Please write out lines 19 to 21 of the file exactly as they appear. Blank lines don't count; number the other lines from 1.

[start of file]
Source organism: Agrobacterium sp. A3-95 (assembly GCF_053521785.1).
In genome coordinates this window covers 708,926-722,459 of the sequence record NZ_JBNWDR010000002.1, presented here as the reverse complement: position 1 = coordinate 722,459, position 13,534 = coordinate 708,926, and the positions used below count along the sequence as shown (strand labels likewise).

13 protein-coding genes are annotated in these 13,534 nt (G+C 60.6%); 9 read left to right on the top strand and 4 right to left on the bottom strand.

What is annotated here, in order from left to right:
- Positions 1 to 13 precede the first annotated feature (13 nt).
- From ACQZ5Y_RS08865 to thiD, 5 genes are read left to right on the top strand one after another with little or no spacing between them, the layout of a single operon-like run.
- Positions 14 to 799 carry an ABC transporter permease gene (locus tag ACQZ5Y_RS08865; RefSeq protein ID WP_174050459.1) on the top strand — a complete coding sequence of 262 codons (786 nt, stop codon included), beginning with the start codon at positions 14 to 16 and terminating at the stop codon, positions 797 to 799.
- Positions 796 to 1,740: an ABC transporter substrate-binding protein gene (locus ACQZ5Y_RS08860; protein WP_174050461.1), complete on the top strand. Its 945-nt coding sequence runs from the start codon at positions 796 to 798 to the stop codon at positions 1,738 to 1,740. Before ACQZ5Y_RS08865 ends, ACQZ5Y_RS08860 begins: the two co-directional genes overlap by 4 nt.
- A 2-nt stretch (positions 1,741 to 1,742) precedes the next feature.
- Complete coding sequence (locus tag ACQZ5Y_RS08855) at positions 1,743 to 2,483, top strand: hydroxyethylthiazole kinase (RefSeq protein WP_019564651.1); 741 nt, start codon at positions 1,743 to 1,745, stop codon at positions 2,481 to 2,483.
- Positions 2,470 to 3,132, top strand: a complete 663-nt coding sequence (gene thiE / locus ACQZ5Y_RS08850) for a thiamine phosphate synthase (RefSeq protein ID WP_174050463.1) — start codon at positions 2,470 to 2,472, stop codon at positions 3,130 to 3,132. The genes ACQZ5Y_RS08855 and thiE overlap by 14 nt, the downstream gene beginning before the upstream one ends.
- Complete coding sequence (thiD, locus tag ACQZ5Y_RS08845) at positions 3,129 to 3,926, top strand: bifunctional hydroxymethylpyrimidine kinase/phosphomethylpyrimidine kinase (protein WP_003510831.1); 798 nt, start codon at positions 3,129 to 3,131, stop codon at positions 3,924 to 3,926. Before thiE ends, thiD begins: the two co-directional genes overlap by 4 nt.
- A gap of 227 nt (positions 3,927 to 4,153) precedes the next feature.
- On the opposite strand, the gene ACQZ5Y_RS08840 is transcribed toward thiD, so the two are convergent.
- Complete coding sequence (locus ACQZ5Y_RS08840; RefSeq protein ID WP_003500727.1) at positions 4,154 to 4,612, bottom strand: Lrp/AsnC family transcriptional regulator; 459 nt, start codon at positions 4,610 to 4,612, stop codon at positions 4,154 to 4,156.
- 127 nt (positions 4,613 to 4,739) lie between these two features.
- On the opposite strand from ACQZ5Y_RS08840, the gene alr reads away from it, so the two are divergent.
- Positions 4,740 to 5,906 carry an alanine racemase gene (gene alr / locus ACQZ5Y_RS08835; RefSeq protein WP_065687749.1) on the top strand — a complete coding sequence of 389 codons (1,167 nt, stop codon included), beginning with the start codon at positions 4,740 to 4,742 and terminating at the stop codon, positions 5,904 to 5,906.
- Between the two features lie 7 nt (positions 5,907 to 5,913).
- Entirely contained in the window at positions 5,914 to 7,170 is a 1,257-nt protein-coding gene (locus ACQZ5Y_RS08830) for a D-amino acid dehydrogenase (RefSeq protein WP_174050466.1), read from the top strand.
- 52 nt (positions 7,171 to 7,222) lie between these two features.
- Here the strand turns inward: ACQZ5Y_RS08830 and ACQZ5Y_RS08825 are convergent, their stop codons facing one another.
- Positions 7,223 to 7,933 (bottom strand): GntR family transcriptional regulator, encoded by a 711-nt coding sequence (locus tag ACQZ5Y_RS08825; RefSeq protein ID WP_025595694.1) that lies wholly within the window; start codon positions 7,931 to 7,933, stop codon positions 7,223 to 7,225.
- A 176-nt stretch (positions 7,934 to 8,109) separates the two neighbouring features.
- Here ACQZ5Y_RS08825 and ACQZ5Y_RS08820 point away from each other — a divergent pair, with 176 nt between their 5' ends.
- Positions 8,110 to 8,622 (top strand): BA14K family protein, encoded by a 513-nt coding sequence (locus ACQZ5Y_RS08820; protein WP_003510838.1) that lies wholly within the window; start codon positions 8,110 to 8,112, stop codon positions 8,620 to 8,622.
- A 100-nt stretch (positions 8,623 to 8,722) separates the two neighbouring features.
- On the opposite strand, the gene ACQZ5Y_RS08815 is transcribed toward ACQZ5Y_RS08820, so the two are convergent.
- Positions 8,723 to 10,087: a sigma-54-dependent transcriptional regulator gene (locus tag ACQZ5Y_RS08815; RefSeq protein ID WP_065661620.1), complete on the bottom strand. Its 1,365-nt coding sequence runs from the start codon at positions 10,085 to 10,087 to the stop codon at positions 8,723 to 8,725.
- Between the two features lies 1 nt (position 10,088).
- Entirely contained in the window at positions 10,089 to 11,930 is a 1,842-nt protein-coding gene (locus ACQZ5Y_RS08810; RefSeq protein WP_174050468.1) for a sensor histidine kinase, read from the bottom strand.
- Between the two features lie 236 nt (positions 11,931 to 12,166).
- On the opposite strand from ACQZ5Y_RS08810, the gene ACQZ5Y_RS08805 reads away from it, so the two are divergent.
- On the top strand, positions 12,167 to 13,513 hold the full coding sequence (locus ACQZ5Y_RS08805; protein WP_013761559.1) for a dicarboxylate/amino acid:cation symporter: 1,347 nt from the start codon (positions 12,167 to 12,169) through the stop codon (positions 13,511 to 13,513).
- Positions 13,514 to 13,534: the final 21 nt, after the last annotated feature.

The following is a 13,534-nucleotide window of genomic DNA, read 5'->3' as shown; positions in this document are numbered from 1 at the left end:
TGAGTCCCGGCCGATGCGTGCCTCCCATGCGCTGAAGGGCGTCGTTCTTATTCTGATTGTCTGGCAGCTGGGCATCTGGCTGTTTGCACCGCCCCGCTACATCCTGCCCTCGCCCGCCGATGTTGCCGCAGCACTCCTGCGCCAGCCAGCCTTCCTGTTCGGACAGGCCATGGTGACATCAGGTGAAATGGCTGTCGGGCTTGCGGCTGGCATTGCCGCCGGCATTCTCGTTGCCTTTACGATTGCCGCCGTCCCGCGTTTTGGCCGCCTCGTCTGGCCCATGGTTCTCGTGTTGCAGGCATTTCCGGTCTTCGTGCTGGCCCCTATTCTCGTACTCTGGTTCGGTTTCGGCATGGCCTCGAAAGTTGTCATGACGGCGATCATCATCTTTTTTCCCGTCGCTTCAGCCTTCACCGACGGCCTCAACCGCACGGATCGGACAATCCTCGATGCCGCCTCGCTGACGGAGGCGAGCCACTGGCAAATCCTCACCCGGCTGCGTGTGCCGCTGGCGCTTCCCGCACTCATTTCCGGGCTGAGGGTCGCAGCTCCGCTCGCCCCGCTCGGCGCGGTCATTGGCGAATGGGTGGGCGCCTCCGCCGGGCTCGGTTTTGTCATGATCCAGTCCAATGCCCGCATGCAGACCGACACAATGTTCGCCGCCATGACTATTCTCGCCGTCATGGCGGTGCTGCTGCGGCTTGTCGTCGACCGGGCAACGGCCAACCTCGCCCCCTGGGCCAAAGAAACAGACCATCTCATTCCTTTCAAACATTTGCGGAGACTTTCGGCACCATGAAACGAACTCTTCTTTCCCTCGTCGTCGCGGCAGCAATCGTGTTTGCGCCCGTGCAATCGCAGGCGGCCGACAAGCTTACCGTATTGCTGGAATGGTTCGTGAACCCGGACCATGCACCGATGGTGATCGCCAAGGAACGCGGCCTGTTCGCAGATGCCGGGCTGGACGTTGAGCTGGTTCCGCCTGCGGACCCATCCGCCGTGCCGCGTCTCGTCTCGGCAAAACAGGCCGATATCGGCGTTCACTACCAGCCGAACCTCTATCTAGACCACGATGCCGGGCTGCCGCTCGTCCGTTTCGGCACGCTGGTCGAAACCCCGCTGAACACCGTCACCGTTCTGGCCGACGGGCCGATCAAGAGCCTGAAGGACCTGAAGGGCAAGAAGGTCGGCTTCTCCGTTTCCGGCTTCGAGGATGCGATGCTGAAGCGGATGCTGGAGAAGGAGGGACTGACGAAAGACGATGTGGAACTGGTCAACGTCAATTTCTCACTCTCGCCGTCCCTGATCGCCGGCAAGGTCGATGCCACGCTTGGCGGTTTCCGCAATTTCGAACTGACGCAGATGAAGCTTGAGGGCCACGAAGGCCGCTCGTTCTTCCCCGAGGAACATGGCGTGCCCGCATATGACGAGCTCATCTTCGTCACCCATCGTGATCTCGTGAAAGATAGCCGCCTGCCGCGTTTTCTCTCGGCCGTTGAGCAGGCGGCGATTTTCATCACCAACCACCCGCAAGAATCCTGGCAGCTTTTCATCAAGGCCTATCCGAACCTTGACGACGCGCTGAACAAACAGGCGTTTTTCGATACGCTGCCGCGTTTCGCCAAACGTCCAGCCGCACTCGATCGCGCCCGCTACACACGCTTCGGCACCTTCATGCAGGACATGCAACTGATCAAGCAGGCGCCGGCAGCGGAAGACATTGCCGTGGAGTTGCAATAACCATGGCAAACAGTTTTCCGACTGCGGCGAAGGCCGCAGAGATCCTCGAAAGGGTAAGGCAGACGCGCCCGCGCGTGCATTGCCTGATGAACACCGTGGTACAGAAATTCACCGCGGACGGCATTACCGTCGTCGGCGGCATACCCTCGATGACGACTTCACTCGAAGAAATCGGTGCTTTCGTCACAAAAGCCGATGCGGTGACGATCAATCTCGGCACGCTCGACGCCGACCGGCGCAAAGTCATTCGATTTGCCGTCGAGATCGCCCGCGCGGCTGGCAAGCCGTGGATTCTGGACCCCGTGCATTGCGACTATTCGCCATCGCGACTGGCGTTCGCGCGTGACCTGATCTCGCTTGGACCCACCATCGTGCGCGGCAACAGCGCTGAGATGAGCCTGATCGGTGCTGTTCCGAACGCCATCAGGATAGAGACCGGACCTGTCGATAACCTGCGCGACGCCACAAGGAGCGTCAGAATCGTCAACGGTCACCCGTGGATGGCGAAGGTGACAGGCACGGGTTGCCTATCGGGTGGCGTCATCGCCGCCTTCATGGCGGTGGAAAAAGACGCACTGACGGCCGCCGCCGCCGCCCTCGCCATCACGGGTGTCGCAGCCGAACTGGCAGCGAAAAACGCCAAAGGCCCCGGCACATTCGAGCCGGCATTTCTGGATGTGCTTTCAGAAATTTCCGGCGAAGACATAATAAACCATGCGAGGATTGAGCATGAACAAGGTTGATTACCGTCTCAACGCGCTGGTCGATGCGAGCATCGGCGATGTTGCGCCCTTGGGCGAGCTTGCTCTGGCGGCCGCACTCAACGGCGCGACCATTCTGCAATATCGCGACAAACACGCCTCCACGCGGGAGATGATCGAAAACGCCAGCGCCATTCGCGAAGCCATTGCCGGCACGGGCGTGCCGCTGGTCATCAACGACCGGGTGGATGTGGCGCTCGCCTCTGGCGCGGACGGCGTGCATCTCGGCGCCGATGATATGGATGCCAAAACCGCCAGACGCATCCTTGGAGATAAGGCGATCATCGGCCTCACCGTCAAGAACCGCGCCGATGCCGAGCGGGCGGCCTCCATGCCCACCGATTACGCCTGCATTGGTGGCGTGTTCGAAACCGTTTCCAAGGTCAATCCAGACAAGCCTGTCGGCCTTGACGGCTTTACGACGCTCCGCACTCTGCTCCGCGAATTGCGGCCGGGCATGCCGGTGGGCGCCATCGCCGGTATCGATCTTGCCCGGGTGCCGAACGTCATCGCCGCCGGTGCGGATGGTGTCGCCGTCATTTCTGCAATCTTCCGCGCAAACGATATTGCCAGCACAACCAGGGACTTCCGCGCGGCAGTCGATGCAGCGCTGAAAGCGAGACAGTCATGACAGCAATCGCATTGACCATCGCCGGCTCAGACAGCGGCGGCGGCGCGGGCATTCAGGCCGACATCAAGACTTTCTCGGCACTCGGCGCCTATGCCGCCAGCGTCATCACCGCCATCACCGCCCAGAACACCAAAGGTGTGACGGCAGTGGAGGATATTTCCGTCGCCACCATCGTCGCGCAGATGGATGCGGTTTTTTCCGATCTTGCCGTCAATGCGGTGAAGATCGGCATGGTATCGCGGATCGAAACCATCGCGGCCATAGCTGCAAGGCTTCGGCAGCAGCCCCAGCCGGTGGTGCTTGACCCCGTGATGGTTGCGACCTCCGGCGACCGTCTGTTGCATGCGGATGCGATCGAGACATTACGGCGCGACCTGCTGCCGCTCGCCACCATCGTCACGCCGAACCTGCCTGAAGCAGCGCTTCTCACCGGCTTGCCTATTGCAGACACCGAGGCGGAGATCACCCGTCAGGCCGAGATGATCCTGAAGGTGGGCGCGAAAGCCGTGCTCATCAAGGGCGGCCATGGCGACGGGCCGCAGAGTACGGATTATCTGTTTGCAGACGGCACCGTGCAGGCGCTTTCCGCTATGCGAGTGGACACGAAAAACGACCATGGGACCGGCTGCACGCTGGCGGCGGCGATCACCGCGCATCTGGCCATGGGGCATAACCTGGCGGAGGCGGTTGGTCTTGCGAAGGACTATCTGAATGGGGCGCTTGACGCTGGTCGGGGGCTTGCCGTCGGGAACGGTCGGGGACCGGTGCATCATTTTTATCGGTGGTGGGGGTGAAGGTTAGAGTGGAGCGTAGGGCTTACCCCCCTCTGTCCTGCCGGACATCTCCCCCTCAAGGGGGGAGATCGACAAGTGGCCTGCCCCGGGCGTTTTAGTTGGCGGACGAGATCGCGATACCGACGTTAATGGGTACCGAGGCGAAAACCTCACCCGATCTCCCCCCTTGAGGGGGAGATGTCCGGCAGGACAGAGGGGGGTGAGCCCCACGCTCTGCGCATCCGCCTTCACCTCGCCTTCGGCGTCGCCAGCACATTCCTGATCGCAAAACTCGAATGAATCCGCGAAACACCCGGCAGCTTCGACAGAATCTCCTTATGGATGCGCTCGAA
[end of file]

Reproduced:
- Between the two features lie 7 nt (positions 5,907 to 5,913).
- Entirely contained in the window at positions 5,914 to 7,170 is a 1,257-nt protein-coding gene (locus ACQZ5Y_RS08830) for a D-amino acid dehydrogenase (RefSeq protein WP_174050466.1), read from the top strand.
- 52 nt (positions 7,171 to 7,222) lie between these two features.